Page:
Challenge Three Exemplary Lesson


The Challenge


Find a disappearing habitat in your community and work to protect it.


Guiding Questions

Guiding questions should be generated by the students and represent the knowledge students need to discover to successfully meet the challenge.

Examples of guiding questions that students might generate for the above challenge include those below.


What is a habitat?

What is threatening that habitat and why?

What could be done to prevent further destruction of the habitat?


Additional examples of possible guiding questions students might ask related to this challenge can be downloaded from the link on the bottom of this page.

Guiding Activities

During this stage, student teams seek to find answers to the guiding questions related to their challenge by participating in a variety of learning activities, conducting research, conducting experiments, interviewing, and exploring different methods and routes to obtain an optimal solution. The activities can be student-directed, whole group, or individual, depending on the topic and the need.

The goal of this stage is for students to gain a solid foundation on which to develop their solution. These activities set the foundation for students to develop innovative, insightful, and realistic solutions.

Examples of "Guiding Activities" for the Challenges  included in this exhibit  can be accessed from the sidebar on the left side of this page. These activities are provided as examples from which educators can choose the one or ones appropriate to the challenge they choose to use with their students.

Guiding Resources

This focused set of resources can include podcasts, websites, videos, databases, experts, and other resources that support the activities and assist students with developing a solution.

Examples of "Guiding Resources can be accessed from the sidebar on the right side of this page.

Exemplary Solutions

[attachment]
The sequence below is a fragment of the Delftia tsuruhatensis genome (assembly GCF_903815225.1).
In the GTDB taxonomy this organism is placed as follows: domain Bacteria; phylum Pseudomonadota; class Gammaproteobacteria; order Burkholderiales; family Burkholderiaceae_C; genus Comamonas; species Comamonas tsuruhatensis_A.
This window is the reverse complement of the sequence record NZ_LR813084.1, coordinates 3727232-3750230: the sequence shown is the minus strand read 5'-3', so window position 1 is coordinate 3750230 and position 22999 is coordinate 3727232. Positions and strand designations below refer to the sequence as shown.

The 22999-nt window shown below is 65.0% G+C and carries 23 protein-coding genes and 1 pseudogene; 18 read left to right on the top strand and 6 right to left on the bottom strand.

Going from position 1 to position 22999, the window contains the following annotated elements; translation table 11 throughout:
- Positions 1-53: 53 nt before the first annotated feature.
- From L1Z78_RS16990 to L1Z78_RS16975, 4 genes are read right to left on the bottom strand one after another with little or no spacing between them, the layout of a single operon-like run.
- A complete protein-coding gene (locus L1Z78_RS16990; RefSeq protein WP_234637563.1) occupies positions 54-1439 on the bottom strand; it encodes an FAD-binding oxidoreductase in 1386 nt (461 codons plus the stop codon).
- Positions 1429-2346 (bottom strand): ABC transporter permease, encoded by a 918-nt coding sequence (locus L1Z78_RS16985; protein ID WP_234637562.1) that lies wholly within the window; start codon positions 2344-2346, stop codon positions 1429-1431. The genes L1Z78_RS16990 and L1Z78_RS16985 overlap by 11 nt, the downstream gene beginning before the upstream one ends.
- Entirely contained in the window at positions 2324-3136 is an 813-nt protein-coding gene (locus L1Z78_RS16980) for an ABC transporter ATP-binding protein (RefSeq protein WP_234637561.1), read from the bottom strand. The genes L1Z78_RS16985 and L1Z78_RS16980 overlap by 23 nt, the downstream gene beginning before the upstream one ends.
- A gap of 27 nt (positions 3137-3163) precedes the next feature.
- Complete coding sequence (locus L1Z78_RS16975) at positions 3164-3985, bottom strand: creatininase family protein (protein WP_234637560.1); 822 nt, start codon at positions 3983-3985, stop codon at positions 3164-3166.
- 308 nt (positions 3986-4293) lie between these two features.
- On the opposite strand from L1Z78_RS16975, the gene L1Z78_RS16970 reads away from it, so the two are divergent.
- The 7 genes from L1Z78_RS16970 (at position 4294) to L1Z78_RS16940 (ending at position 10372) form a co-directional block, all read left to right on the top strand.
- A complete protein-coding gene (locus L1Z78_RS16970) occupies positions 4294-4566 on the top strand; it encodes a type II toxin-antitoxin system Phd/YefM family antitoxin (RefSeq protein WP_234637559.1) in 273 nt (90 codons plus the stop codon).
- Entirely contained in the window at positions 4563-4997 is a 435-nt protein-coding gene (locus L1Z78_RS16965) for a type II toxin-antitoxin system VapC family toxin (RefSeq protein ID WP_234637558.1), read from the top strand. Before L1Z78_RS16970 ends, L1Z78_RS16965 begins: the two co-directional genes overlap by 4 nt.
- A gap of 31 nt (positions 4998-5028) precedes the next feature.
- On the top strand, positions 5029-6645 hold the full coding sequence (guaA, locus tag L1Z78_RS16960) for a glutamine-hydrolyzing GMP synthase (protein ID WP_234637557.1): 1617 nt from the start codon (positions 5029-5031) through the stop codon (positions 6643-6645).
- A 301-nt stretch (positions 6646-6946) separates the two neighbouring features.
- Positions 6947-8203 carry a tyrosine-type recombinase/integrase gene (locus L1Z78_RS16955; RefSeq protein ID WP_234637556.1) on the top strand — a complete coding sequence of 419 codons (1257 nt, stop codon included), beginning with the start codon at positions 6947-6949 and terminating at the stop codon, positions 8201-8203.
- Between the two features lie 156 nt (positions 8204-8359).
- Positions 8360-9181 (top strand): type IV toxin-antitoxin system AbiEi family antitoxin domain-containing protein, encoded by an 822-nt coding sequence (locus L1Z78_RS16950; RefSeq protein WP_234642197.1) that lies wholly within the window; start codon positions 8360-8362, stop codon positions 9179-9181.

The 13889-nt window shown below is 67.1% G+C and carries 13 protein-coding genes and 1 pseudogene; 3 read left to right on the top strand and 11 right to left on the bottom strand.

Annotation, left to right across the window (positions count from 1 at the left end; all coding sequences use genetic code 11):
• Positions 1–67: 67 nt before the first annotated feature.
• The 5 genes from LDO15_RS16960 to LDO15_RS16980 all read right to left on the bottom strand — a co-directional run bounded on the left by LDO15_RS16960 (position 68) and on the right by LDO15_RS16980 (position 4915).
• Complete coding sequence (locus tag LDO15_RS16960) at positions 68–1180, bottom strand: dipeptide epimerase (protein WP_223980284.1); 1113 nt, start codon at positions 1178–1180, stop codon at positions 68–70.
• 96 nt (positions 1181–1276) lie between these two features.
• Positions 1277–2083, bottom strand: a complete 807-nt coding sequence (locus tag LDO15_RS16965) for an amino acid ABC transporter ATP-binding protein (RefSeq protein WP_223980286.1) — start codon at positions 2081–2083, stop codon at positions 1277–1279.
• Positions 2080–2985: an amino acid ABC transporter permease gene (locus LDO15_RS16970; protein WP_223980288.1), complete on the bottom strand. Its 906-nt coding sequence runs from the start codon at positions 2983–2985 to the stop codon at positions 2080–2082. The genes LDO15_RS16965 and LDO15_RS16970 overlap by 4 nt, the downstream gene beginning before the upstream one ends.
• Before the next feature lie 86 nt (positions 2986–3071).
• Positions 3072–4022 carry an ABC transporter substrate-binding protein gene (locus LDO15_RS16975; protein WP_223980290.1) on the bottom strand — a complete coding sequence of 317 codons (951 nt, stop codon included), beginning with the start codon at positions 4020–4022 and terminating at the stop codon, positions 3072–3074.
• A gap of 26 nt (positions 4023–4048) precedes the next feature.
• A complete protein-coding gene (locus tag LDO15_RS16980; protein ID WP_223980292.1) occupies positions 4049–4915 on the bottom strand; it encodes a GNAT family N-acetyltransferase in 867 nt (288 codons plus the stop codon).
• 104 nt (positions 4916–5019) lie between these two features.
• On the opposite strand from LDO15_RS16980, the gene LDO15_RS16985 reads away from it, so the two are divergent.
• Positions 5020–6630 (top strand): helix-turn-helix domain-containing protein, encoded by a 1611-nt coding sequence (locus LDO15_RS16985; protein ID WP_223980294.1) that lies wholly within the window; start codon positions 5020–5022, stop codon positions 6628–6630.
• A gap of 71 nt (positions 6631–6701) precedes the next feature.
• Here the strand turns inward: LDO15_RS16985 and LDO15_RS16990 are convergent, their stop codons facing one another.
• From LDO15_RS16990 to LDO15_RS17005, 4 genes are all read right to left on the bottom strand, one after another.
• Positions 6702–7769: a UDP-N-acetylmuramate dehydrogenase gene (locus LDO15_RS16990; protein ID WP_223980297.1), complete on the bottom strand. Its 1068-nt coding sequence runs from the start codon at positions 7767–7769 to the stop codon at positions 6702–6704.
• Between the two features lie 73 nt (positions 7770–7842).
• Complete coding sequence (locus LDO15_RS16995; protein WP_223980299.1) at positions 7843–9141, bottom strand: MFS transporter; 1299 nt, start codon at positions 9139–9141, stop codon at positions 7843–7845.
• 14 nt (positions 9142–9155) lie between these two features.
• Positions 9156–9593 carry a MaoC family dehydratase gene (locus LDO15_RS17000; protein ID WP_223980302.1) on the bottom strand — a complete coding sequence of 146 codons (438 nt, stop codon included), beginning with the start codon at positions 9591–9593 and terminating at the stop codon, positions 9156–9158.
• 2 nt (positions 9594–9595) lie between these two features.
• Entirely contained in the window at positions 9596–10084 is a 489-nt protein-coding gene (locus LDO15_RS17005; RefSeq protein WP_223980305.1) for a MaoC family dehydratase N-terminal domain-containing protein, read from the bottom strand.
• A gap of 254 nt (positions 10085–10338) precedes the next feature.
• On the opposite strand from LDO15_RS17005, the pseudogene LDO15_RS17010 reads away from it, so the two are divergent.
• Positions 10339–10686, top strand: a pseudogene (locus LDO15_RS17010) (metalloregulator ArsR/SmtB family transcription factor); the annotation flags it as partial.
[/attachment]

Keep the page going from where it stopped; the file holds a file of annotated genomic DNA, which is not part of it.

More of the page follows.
Each challenge is broad enough to allow for a variety of Solutions. Each solution generated by students should be thoughtful, concrete, actionable, clearly articulated, and presented in a publishable multimedia format such as an enhanced podcast or short video.

While students should generate their own solutions, other possible solutions are listed below.

As students investigate a local habitat, they can determine what is threatening that habitat. In addition, they can learn what can be done to protect that habitat and prevent further destruction. Using the information gained from the resources and activities they conducted, students can then take action to remedy the problem, becoming involved in local initiatives and organizations involved in activities that are relevant to the issue. Students can also take action by doing one of these:

  • Create a digital public service announcement (PSA) video or podcast to explain what is happening and what can be done to mitigate it, inspiring others to also take action.
  • Create a brochure to be distributed at school outlining why this habitat is disappearing and how the school can protect it.
  • Create a Keynote or PowerPoint presentation outlining why this habitat is disappearing and what can be done to protect it, then present it to a larger community with the goals of educating them about the issue so they can also take action to alleviate the threat.
  • Write an article for the school newspaper outlining why this habitat is disappearing and what can be done to protect it.
  • Create a podcast outlining why this habitat is disappearing and what can be done to protect it.
  • Create a video documentary with iMovie (or another video program) outlining why this habitat is disappearing and what can be done to protect it.

Assessment and Publishing

"Standards and  Assessment" information and other related information can be accessed from the sidebar on the left side of this page.

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Julene Reed,
Oct 15, 2012, 1:41 PM